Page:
The visit to Malta by the pope represented an important moment for the life of the island. This was a promise kept, a long-awaited meeting postponed due to the pandemic, which testified to the pope’s attention and sensitivity to migration issues: “Since the day I visited Lampedusa, I have not forgotten you. You are always in my heart and in my prayers.”

Malta is the gateway to Europe, as Pope Francis himself has said several times. This has been discussed with the Maltese political sphere as well as with the population and local organisations.

In a country with a deep Catholic tradition, we cannot betray our values ​​by letting people die at sea.

As time passes, we cannot forget how the Maltese population had welcomed Saint Paul when he landed on the island, providing him with a safe haven.

In this regard, the Holy Father quotes the Acts of the Apostles: “They were treated with unusual kindness” (28,2),  making reference to the way in which the Maltese welcomed the Apostle Paul and all those who were shipwrecked with him. “Not merely with kindness but with rare humanity, a special care.”

Pope Francis hopes that Malta can rediscover that spirit and become a “safe harbour” for all those people seeking safety in its shores.

The meeting at the Pope John XXIII Peace Lab in the Ħal Far Centre for Migrants was a highly significant moment. The pope met migrants and those who work daily to help them in their process of integration in Maltese society, defined by the Holy Father as “peace workers”.

MOAS attended this important meeting, with Lamin, a person whom we have supported since he was inhumanely abandoned, despite being wounded, on the side of a road after a disastrous fall on the construction site where he was working.

With him, we gave to Pope Francis a life jacket that MOAS had used during one of the most complex rescues carried out in the Mediterranean Sea, when we worked tirelessly for 18 hours to save the lives of the people who were at risk of losing it.

To us, that life vest is the symbol of salvation, a tool we all need because, as human beings, we are all in the same boat.

That life vest is the symbol of salvation, a tool we all need because, as human beings, we are all in the same boat- Regina Catrambone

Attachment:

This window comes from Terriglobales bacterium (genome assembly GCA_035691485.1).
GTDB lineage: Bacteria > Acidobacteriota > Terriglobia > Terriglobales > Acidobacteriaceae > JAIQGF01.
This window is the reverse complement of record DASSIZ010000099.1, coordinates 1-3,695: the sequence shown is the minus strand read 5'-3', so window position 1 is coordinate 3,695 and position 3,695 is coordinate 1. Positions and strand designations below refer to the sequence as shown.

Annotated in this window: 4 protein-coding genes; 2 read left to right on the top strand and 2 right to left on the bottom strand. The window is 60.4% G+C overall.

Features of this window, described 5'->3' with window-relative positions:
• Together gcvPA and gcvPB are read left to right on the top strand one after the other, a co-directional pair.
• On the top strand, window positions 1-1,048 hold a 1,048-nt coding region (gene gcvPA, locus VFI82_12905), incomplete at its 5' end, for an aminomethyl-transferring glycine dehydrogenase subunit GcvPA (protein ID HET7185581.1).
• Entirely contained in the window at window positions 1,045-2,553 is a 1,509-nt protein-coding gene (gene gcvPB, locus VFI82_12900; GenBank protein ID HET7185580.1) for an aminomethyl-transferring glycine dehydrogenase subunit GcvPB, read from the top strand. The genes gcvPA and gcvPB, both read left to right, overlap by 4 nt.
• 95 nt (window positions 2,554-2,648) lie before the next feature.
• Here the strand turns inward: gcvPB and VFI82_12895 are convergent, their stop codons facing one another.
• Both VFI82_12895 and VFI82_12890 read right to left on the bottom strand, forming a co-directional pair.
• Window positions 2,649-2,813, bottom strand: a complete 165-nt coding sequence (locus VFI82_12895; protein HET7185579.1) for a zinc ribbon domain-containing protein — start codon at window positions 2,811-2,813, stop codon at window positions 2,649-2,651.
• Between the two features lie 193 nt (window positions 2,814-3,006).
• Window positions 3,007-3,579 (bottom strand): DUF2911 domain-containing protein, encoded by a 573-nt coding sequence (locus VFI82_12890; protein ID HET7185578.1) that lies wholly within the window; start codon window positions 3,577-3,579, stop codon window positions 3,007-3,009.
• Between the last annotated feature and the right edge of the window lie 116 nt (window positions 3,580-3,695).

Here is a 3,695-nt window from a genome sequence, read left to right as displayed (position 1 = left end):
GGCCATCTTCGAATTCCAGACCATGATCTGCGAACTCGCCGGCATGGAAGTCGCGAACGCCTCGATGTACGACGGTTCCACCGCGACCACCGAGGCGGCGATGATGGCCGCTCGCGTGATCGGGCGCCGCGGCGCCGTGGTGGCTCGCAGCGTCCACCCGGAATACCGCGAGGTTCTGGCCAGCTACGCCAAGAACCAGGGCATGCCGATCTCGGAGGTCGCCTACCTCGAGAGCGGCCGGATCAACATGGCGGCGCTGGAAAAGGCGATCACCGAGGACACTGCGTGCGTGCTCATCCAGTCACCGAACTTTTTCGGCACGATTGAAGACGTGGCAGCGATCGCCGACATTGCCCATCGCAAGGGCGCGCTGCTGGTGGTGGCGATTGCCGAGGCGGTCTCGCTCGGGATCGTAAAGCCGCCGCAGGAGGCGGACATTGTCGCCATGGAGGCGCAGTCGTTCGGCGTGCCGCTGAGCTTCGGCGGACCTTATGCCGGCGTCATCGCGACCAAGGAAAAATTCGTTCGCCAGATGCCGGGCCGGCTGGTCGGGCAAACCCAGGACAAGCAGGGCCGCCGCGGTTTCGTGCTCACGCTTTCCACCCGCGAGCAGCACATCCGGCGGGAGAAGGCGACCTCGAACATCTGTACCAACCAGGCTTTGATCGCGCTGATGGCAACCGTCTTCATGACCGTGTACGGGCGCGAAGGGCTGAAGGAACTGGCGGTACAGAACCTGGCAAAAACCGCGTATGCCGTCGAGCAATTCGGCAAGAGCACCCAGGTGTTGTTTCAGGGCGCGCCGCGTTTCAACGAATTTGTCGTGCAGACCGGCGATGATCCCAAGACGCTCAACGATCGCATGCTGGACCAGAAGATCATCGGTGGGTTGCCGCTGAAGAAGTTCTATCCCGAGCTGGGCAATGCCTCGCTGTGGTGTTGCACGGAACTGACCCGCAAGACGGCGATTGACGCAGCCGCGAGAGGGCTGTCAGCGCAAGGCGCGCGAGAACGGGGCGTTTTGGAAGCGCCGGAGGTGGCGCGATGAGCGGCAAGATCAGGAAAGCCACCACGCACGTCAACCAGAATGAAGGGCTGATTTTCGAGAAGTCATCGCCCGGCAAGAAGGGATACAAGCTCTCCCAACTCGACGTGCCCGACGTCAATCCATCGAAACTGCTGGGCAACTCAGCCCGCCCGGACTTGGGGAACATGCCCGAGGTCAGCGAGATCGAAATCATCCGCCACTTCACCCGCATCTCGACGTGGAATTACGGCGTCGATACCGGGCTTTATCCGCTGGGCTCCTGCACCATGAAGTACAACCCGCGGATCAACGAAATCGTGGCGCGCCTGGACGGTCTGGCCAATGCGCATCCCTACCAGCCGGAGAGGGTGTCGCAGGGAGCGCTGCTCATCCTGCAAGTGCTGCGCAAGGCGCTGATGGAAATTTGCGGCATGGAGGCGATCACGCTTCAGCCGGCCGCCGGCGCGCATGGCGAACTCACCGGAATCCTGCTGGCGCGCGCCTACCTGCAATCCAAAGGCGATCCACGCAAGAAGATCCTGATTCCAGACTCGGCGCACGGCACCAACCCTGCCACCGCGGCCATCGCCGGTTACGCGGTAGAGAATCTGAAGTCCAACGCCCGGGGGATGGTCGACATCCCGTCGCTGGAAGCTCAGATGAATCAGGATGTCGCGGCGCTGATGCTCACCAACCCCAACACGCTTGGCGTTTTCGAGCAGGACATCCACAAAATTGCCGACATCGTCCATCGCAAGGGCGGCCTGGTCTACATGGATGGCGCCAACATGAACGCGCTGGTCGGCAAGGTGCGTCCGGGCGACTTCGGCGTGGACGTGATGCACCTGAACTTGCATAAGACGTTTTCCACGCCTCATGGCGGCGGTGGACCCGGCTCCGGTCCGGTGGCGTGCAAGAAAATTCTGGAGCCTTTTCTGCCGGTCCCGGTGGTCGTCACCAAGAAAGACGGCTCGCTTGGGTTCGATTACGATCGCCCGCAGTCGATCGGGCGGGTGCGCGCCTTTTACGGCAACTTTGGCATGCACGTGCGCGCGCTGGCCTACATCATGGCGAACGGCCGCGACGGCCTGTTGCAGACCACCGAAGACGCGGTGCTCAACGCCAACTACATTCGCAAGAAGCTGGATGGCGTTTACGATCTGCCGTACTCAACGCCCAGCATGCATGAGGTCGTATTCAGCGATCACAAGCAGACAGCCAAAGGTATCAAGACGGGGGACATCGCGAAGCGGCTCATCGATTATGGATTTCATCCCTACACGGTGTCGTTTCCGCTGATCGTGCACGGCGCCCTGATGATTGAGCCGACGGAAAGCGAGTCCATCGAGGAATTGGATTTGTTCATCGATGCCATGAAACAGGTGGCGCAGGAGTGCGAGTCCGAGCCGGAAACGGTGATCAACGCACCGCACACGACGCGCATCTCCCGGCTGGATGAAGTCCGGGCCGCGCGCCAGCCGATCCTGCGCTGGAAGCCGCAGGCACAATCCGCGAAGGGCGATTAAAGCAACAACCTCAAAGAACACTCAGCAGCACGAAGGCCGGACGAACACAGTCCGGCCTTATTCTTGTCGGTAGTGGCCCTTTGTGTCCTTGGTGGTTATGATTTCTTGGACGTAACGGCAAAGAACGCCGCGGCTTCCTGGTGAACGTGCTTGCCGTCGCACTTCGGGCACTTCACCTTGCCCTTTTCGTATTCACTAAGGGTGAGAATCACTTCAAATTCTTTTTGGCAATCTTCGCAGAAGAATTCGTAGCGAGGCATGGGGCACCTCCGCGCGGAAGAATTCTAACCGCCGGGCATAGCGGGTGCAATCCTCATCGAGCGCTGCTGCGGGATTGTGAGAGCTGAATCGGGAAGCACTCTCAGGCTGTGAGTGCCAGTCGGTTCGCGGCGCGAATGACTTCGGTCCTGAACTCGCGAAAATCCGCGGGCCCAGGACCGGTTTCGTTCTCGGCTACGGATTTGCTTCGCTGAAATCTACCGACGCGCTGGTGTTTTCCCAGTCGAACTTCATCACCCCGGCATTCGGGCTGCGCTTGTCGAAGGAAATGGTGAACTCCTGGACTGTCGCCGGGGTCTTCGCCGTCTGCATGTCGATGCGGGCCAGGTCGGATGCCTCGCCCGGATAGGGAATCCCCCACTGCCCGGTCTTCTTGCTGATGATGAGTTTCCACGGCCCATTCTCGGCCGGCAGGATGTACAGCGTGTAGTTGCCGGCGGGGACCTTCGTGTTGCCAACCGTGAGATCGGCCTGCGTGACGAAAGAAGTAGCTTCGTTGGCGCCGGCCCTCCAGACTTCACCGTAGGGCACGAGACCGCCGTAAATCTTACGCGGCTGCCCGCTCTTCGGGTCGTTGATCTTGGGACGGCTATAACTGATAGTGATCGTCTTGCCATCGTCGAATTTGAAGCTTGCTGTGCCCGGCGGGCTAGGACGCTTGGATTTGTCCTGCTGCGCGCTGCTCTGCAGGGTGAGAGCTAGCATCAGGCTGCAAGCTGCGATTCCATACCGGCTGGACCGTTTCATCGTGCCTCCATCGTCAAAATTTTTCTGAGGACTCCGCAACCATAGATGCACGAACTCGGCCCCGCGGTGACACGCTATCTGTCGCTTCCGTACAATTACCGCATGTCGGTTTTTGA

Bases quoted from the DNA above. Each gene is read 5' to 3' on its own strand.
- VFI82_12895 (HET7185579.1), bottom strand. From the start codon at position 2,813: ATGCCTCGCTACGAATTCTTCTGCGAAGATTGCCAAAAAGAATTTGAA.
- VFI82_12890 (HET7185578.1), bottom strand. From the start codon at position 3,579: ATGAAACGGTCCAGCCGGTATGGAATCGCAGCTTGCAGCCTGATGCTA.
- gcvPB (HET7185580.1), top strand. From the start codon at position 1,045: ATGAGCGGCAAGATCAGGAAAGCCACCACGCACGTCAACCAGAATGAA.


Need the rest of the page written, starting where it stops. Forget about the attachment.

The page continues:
It was a very exciting meeting, which renewed our hopes and the awareness that only by saving others can we all be saved. This was an invitation to commit ourselves to the rescue of those who drown in the Mediterranean and to avert “the shipwreck of civilisation”, which threatens not only migrants but us all.

How can we save ourselves from this shipwreck which risks sinking the ship of our civilisation?

By conducting ourselves with kindness and humanity. By regarding people not merely as statistics but for what they really are: people, men and women, brothers and sisters, each with his or her own life story.

By imagining that those same people we see on crowded boats or adrift in the sea, on our television sets or in the newspapers “could be any one of us or our sons or daughters...”

The reflection and the debate prompted by the pope also touched upon some issues that continue to be unresolved, addressing in particular the need for intervention by the world of European and Maltese politics.

The need to create a humane system of reception and inclusion, to reduce detention measures for those who arrive in Malta, to quickly ensure the custody of minors, to improve access to the housing system for migrants. These are the pillars from which we have to start.

My hope is that the pope’s words will be listened to and that they will be used as guidance for the adoption of decisions necessary for the great challenges of the present and the future.

Regina Catrambone, MOAS co-founder and director

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